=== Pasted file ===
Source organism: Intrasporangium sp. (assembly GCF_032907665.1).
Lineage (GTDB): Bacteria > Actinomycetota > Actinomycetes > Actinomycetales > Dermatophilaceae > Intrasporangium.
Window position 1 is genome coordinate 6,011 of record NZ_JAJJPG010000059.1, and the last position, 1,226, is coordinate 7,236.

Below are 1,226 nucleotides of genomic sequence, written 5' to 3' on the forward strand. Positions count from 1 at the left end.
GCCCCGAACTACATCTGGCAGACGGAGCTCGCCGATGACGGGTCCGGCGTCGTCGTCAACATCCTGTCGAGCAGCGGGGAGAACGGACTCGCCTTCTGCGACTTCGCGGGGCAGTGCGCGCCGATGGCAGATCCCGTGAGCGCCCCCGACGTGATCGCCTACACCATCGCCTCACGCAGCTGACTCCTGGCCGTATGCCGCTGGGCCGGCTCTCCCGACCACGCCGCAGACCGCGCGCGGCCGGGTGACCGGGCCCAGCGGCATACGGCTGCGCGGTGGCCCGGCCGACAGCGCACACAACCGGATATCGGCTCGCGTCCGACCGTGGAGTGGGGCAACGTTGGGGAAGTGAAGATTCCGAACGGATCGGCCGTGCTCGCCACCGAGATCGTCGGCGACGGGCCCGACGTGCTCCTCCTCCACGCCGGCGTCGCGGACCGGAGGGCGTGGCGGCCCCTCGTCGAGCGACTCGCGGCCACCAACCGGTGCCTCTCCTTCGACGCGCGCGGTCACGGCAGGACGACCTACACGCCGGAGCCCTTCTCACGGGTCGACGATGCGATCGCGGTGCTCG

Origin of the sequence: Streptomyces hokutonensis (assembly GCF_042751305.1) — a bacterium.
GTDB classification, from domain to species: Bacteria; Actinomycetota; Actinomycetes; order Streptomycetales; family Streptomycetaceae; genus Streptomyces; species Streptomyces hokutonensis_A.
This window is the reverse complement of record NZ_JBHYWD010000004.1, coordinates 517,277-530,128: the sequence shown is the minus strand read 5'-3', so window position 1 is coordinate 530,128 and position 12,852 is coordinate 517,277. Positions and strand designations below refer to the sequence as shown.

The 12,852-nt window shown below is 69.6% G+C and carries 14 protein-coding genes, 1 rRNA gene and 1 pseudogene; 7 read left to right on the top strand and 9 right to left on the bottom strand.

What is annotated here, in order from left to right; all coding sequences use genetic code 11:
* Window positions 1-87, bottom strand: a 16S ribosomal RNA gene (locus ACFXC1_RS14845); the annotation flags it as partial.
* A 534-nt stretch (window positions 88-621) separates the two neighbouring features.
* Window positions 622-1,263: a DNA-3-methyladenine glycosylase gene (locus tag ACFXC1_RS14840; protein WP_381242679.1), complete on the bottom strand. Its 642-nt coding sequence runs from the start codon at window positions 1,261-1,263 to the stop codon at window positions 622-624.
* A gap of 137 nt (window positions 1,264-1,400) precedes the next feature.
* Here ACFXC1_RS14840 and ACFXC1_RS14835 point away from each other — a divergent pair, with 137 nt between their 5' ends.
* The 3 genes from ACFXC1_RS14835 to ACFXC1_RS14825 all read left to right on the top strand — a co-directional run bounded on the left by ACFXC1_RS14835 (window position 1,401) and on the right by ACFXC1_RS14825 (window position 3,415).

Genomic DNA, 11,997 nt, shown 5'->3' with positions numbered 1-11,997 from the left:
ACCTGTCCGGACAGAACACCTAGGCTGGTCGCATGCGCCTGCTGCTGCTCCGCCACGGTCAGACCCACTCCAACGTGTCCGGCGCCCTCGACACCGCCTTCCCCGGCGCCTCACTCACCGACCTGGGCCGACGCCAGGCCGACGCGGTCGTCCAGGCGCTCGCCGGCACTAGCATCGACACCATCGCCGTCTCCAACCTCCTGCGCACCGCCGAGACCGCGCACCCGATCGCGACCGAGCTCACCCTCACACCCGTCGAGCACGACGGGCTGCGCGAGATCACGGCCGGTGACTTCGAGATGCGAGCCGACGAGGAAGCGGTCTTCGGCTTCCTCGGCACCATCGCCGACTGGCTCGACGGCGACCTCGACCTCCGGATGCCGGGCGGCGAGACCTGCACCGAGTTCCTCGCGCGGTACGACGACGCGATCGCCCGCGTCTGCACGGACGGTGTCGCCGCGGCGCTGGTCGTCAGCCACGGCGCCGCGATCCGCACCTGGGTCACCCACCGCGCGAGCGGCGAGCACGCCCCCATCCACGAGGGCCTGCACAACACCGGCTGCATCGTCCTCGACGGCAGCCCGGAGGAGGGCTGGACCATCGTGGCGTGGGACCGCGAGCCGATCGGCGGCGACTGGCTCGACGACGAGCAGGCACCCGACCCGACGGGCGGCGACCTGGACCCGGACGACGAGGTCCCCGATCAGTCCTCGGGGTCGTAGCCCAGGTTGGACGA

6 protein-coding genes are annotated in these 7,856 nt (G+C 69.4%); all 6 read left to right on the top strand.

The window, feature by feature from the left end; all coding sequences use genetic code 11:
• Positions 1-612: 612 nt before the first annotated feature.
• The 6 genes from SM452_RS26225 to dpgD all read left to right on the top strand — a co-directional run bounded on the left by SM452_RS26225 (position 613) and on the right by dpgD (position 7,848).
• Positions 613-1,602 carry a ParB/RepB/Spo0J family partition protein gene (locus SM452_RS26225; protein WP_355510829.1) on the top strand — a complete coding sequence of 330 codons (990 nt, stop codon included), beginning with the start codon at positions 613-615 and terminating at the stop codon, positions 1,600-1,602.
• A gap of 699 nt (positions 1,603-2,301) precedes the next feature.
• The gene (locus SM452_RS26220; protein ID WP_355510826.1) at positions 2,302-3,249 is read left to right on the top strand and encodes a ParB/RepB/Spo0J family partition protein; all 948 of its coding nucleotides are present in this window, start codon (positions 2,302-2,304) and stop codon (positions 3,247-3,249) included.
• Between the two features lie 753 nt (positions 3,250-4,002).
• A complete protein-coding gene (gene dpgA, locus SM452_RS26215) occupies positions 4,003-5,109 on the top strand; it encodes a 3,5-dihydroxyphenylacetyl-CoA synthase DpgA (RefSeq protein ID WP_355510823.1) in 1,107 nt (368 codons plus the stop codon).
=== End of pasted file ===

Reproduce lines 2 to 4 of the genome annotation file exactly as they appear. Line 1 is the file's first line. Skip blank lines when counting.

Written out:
Lineage (GTDB): Bacteria > Actinomycetota > Actinomycetes > Actinomycetales > Dermatophilaceae > Intrasporangium.
Window position 1 is genome coordinate 6,011 of record NZ_JAJJPG010000059.1, and the last position, 1,226, is coordinate 7,236.

Below are 1,226 nucleotides of genomic sequence, written 5' to 3' on the forward strand. Positions count from 1 at the left end.